• One randomized clinical trial in children with uncomplicated influenza demonstrated a modest reduction in duration of symptoms and virus shedding in patients initiating treatment after 48 hours; post hoc analysis suggested that treatment initiated 72 hours after illness onset reduced symptoms by one day compared with placebo (Fry, 2014).
  • Oral oseltamivir is preferred for treatment of pregnant women (Rasmussen, 2009; 2011). Pregnant women are recommended to receive the same antiviral dosing as non-pregnant women. See Recommendations for Obstetric Health Care Providers Related to Use of Antiviral Medications in the Treatment and Prevention of Influenza for additional information.
  • On December 21, 2012, the U.S. Food and Drug Administration (FDA) approved the antiviral medication oseltamivir (trade name Tamiflu®) for the treatment of influenza in people aged 14 days and older. An FDA press release related to this announcement is available at http://www.fda.gov/NewsEvents/Newsroom/PressAnnouncements/ucm333205.htm.

Treatment Considerations for Patients Hospitalized with Suspected or Confirmed Influenza

Treatment of patients with severe influenza (e.g., those requiring hospitalization) presents multiple challenges. The effect of specific antiviral strategies in serious or life-threatening influenza is not established from clinical trials conducted to support licensure of oral oseltamivir and inhaled zanamivir, as those studies were conducted primarily among previously healthy outpatients with uncomplicated illness. However, a number of observational studies have reported that oral oseltamivir treatment started 4 and 5 days after illness onset of patients hospitalized with suspected or confirmed influenza is associated with lower risk for severe outcomes (EH Lee, 2010; N Lee, 2008; N Lee, 2010; Louie, 2012; McGreer, 2007; Siston, 2010). For this reason, the following recommendations do not necessarily represent FDA-approved uses of antiviral products, but are based on published expert opinion and observational studies and are subject to change as the developmental status of investigational products and the epidemiologic and virologic features of influenza change over time.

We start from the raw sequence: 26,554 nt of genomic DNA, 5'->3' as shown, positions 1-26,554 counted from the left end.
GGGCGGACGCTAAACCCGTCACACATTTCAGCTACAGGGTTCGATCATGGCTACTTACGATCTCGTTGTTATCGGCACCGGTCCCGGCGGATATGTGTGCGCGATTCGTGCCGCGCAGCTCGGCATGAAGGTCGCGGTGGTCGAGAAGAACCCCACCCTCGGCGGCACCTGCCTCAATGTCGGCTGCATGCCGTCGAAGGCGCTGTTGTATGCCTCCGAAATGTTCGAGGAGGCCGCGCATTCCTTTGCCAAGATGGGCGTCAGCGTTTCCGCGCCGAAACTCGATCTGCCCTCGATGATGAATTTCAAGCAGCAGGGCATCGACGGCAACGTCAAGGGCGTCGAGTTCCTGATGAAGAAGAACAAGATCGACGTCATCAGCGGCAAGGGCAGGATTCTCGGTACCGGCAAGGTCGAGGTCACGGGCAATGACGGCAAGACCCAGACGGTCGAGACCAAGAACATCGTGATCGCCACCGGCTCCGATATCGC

• Initiation of antiviral treatment as early as possible is recommended for hospitalized patients. However, antiviral treatment might be effective in reducing morbidity and mortality in hospitalized patients even if treatment is not started until more than 48 hours after onset of illness.
  • For hospitalized patients and patients with severe or complicated illness, treatment with oral or enterically administered oseltamivir is recommended. Inhaled zanamivir is not recommended because of the lack of data for use in patients with severe influenza disease.
  • The recommended treatment course for uncomplicated influenza is two doses per day of a neuraminidase inhibitor medication for 5 days; however, the optimal duration and dose are uncertain for severe or complicated influenza. Treatment regimens might need to be altered to fit the clinical circumstances. For example, clinical judgment should be the guide regarding the need to extend treatment regimens longer than 5 days for patients whose illness is prolonged. Critically ill patients with respiratory failure can have prolonged influenza viral replication in the lower respiratory tract.